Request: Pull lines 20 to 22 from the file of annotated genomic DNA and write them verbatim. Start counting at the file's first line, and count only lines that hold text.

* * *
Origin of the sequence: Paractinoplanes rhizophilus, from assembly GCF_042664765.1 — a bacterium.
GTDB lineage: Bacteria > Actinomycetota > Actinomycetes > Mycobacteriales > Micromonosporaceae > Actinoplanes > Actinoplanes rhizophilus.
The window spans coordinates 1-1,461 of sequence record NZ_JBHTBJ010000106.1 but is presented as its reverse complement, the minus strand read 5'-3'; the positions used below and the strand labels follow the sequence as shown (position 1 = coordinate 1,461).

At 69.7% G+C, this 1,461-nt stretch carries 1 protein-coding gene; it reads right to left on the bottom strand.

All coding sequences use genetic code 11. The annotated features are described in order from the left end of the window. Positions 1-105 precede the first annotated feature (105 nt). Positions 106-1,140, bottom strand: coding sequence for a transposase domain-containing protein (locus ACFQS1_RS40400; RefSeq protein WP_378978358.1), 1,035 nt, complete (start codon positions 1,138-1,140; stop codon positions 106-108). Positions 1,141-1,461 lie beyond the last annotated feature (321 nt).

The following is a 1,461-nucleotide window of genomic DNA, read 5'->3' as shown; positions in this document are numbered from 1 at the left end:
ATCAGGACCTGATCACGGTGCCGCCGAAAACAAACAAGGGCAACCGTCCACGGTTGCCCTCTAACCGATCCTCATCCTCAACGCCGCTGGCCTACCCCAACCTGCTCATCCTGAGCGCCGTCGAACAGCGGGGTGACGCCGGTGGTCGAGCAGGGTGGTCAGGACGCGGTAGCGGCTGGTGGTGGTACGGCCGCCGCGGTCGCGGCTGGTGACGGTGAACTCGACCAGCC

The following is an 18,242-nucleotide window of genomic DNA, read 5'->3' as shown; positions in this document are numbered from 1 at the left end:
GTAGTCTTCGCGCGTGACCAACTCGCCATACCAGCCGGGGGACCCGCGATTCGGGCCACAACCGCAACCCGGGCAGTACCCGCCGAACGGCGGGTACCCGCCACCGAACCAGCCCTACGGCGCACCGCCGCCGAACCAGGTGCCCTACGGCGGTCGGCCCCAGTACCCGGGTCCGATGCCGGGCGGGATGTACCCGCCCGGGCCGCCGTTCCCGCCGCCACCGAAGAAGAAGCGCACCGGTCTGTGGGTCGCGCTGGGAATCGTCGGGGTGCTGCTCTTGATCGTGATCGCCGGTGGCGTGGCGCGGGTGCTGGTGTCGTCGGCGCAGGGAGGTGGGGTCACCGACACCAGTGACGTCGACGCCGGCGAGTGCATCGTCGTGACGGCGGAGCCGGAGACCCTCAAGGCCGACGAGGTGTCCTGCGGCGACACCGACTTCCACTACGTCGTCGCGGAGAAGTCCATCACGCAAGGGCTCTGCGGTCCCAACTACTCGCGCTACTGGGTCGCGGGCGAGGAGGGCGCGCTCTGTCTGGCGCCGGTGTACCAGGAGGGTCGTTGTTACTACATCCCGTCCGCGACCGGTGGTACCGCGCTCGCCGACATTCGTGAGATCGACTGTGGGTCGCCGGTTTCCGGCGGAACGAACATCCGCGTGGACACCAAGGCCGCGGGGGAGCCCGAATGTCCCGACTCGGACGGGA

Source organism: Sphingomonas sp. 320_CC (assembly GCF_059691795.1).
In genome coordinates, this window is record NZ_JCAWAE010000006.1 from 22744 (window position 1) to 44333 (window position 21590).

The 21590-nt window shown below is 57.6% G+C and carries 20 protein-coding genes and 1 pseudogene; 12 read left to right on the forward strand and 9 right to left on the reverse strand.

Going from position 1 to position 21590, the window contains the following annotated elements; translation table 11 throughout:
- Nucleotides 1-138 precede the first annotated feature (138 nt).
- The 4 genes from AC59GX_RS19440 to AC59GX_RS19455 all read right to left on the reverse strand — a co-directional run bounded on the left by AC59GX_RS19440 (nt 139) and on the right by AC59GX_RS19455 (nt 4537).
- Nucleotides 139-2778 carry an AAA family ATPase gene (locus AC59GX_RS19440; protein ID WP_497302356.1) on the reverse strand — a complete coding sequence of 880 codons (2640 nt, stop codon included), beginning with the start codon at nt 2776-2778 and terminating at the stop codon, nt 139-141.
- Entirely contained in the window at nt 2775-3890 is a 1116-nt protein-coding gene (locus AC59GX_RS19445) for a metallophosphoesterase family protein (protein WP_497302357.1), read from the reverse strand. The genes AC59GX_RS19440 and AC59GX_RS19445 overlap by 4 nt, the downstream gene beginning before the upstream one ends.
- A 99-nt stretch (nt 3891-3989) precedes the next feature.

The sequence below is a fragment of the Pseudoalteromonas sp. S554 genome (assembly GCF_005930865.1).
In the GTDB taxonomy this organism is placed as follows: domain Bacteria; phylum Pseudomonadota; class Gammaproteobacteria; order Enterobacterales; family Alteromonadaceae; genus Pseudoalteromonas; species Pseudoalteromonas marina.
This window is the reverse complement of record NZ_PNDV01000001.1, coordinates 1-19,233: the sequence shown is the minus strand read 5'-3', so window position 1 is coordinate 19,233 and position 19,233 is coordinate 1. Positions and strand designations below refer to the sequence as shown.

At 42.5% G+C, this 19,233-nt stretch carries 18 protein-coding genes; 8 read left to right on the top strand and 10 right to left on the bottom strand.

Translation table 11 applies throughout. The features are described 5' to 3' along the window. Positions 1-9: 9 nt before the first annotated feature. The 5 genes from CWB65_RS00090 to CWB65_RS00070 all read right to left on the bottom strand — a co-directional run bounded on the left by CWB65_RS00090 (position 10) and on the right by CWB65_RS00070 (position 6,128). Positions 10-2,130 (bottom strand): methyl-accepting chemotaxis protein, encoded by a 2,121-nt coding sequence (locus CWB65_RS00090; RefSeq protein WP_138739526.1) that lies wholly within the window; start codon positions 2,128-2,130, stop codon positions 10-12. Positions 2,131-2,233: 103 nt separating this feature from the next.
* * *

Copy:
In the GTDB taxonomy this organism is placed as follows: domain Bacteria; phylum Pseudomonadota; class Gammaproteobacteria; order Enterobacterales; family Alteromonadaceae; genus Pseudoalteromonas; species Pseudoalteromonas marina.
This window is the reverse complement of record NZ_PNDV01000001.1, coordinates 1-19,233: the sequence shown is the minus strand read 5'-3', so window position 1 is coordinate 19,233 and position 19,233 is coordinate 1. Positions and strand designations below refer to the sequence as shown.

At 42.5% G+C, this 19,233-nt stretch carries 18 protein-coding genes; 8 read left to right on the top strand and 10 right to left on the bottom strand.